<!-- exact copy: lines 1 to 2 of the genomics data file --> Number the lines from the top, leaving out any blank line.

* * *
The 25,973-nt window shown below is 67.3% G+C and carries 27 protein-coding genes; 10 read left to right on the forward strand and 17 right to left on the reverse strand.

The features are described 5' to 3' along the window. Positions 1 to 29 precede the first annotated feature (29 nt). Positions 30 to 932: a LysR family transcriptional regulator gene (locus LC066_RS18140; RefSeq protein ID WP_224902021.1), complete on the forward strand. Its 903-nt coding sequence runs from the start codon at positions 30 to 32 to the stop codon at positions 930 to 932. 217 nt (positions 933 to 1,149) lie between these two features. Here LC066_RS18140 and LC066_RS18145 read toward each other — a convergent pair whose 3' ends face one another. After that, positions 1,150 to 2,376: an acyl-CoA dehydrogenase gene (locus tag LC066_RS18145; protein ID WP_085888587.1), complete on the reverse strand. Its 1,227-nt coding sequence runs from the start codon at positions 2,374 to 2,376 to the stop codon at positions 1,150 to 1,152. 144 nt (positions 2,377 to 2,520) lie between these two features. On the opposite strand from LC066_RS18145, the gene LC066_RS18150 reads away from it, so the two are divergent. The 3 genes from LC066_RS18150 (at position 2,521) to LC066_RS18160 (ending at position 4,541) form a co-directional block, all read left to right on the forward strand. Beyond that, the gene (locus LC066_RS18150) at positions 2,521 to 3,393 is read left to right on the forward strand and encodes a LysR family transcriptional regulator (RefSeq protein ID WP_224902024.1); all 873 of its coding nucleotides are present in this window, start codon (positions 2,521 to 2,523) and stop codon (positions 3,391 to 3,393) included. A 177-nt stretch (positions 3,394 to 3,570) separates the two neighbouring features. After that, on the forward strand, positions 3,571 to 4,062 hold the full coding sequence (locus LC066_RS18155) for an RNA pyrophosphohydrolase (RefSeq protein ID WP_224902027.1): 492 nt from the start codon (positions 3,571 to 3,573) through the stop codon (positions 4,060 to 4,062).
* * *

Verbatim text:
The 25,973-nt window shown below is 67.3% G+C and carries 27 protein-coding genes; 10 read left to right on the forward strand and 17 right to left on the reverse strand.

The features are described 5' to 3' along the window. Positions 1 to 29 precede the first annotated feature (29 nt). Positions 30 to 932: a LysR family transcriptional regulator gene (locus LC066_RS18140; RefSeq protein ID WP_224902021.1), complete on the forward strand. Its 903-nt coding sequence runs from the start codon at positions 30 to 32 to the stop codon at positions 930 to 932. 217 nt (positions 933 to 1,149) lie between these two features. Here LC066_RS18140 and LC066_RS18145 read toward each other — a convergent pair whose 3' ends face one another. After that, positions 1,150 to 2,376: an acyl-CoA dehydrogenase gene (locus tag LC066_RS18145; protein ID WP_085888587.1), complete on the reverse strand. Its 1,227-nt coding sequence runs from the start codon at positions 2,374 to 2,376 to the stop codon at positions 1,150 to 1,152. 144 nt (positions 2,377 to 2,520) lie between these two features. On the opposite strand from LC066_RS18145, the gene LC066_RS18150 reads away from it, so the two are divergent. The 3 genes from LC066_RS18150 (at position 2,521) to LC066_RS18160 (ending at position 4,541) form a co-directional block, all read left to right on the forward strand. Beyond that, the gene (locus LC066_RS18150) at positions 2,521 to 3,393 is read left to right on the forward strand and encodes a LysR family transcriptional regulator (RefSeq protein ID WP_224902024.1); all 873 of its coding nucleotides are present in this window, start codon (positions 2,521 to 2,523) and stop codon (positions 3,391 to 3,393) included. A 177-nt stretch (positions 3,394 to 3,570) separates the two neighbouring features. After that, on the forward strand, positions 3,571 to 4,062 hold the full coding sequence (locus LC066_RS18155) for an RNA pyrophosphohydrolase (RefSeq protein ID WP_224902027.1): 492 nt from the start codon (positions 3,571 to 3,573) through the stop codon (positions 4,060 to 4,062).